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Expanded customs hours for pilots entering Alaska at Alcan

For those who have made the intrepid trek from the lower 48 to the last frontier of Alaska in a small aircraft, the number of logistical challenges can be daunting. From having to track the weather days in advance to planning for extended overflight of remote and sometimes overwater areas, there is a lot to think about. And then there is U.S. Customs and Border Protection (CBP) to deal with—but things are about to get a bit easier on that front.

Photo by Chris Rose.

For many operating general aviation aircraft taking the Alcan Highway route to Alaska, a final fuel stop in Canada is required—frequently at someplace like Whitehorse/Erik Nielsen International Airport (CYXY) in White Horse, Yukon. From there, pilots usually make their way to either Fairbanks or Anchorage, if they have the range, or land shortly after crossing the border into Alaska at Northway Airport (PAOR). CBP has long provided screening services at PAOR, but the available hours were recently restricted, requiring pilots to arrive promptly at 9 a.m. or 3 p.m, not all that favorable to GA pilots. Pilots have had to leave CYXY very early in the morning and potentially make tough safety decisions involving weather and other factors to meet the available screening times.

AOPA, alongside the Alaska Airmen’s Association, has worked with CBP to expand the hours of service at PAOR. After some coordination, a new and larger service window is now offered on a trial basis. If successful, the new hours expected to be made permanent.

This season, CBP is offering screening services at PAOR during a four-hour window between 10 a.m. and 2 p.m., giving pilots a broader time frame and offering more flexibility with their entry into Alaska. During that time, CBP personnel are available to be dispatched from their Alcan facility, which is about an hour’s drive away. There are, however, several things that pilots need to make note of:

  1. Pilots will need to make the usual cross-border arrangements, including an Electronic Advance Passenger Information System (eAPIS) filing and a call in advance to the Alcan Port of Entry to secure permission to land at PAOR. Pilots are asked to call between 7:30 a.m. and 9 a.m. Alaska time to schedule same-day arrival. Remember, both an eAPIS confirmation and a phone call to secure permission to land are required.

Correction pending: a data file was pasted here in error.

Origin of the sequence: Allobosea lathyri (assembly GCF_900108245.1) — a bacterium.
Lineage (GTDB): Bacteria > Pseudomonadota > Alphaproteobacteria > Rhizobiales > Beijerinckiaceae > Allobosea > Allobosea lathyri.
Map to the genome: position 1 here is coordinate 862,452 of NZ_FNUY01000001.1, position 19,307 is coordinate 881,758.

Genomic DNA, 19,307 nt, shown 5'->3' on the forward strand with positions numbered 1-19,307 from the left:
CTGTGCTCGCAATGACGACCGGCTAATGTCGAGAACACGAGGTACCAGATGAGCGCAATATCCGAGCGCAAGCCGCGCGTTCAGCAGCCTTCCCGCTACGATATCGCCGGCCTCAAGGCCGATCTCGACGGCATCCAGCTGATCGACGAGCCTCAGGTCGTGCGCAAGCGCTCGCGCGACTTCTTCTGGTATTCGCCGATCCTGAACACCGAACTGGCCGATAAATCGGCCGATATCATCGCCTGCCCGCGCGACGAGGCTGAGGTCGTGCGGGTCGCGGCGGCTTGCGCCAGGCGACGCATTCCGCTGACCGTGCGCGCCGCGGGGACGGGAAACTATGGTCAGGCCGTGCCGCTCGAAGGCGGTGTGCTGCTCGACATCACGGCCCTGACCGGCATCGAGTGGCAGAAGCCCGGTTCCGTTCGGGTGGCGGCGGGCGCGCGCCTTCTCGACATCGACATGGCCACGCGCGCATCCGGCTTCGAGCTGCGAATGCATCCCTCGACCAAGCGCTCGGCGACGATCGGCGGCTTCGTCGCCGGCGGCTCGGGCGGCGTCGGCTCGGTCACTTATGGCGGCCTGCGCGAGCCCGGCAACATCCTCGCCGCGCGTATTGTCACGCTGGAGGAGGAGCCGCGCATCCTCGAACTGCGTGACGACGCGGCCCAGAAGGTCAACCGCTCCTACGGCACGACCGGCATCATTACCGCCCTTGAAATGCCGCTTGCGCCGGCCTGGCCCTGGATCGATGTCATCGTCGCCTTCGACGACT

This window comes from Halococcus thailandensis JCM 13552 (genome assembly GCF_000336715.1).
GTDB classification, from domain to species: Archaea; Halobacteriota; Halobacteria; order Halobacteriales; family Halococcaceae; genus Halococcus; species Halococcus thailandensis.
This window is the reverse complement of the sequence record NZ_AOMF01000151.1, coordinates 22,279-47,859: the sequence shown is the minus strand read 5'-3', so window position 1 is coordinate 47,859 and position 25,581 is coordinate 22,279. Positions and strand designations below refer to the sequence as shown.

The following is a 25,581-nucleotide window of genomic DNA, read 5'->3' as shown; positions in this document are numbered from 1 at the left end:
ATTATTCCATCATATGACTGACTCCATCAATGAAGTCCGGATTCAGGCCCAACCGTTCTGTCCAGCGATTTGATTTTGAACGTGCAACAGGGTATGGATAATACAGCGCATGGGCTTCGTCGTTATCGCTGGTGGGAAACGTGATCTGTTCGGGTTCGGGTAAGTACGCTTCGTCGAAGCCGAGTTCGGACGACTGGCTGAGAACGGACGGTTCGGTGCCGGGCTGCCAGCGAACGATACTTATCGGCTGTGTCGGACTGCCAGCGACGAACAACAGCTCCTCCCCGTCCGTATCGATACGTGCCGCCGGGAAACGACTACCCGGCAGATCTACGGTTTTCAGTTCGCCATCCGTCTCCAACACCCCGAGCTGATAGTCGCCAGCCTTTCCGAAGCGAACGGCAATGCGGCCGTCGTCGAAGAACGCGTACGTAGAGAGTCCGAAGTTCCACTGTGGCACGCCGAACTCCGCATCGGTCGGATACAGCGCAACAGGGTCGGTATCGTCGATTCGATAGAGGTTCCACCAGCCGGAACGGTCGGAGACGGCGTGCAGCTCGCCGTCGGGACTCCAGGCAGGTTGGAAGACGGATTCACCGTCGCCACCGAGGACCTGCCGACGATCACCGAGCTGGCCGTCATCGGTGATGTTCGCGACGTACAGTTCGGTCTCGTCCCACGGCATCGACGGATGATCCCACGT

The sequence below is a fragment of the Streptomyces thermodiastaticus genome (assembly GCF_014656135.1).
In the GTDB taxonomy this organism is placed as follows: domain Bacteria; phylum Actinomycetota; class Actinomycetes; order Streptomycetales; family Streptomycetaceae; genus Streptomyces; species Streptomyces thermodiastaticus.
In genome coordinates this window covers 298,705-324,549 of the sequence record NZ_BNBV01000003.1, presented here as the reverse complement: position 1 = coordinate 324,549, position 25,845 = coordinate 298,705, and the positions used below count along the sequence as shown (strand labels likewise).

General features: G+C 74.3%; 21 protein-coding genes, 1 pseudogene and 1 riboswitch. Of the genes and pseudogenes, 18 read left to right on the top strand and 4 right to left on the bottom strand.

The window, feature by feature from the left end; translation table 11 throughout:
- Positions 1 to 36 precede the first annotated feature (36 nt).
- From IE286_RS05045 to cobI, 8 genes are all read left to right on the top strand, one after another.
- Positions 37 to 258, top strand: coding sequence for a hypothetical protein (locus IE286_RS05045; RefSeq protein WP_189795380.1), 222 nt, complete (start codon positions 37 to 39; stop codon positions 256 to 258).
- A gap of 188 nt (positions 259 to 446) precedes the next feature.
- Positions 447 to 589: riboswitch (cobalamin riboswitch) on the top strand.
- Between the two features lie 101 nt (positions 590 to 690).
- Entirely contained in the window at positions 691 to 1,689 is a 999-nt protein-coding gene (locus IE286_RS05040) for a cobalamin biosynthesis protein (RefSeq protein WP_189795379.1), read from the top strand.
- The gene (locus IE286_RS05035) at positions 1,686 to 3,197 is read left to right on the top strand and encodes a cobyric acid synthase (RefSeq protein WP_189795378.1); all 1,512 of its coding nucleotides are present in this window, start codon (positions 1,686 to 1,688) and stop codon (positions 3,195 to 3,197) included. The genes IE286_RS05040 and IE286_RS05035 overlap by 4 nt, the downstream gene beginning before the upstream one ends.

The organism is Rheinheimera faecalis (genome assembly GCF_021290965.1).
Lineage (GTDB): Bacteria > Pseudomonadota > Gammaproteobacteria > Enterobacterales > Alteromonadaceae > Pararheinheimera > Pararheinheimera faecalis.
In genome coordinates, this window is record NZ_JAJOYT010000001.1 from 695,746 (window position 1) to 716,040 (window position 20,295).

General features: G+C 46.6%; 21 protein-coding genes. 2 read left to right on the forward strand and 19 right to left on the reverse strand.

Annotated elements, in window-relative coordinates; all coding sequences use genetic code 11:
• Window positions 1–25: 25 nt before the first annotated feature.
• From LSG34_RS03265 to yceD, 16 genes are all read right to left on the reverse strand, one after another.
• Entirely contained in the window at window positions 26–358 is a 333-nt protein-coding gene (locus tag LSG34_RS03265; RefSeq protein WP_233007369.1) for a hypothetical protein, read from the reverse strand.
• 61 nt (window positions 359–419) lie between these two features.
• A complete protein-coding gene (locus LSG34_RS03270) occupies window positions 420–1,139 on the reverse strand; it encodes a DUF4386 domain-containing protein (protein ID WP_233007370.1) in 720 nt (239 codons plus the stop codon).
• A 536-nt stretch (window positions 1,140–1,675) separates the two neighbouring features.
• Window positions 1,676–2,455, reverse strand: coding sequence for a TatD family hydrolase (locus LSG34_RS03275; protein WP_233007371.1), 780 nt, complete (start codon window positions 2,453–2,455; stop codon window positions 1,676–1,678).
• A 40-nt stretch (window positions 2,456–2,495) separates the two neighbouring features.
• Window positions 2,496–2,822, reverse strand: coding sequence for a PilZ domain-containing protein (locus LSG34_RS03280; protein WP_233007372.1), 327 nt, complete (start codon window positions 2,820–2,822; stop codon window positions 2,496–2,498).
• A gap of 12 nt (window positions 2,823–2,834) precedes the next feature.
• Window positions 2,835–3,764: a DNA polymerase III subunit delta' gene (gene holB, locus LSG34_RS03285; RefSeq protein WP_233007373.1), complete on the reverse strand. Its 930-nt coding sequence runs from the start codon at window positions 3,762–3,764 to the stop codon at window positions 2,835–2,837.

2. In addition, CBP needs to minimize staff time away from the Alcan port by grouping arrivals, so pilots may be asked to adjust their arrival time to coincide with other arrivals.

Details and contact information for the Alcan station may be found on the CBP website.

Even with these stipulations, this expanded service window is a dramatic improvement over what pilots have been offered for the past several years.

“AOPA is pleased to see CBP’s willingness to recognize the issues facing GA pilots making this cross-border journey and welcome these changes as a huge benefit to our members,” said Jim McClay, AOPA director of airspace, air traffic, and security.

Jim McClay.
Jim McClay
Director of Airspace, Air Traffic, and Security
Jim McClay joined the AOPA government affairs team having worked for 13 years in the FAA Air Traffic Control System Command Center. He is an instrument-rated private pilot whose expertise spans a variety of topics including national airspace system operations and emerging technologies.
Topics: Advocacy, Security

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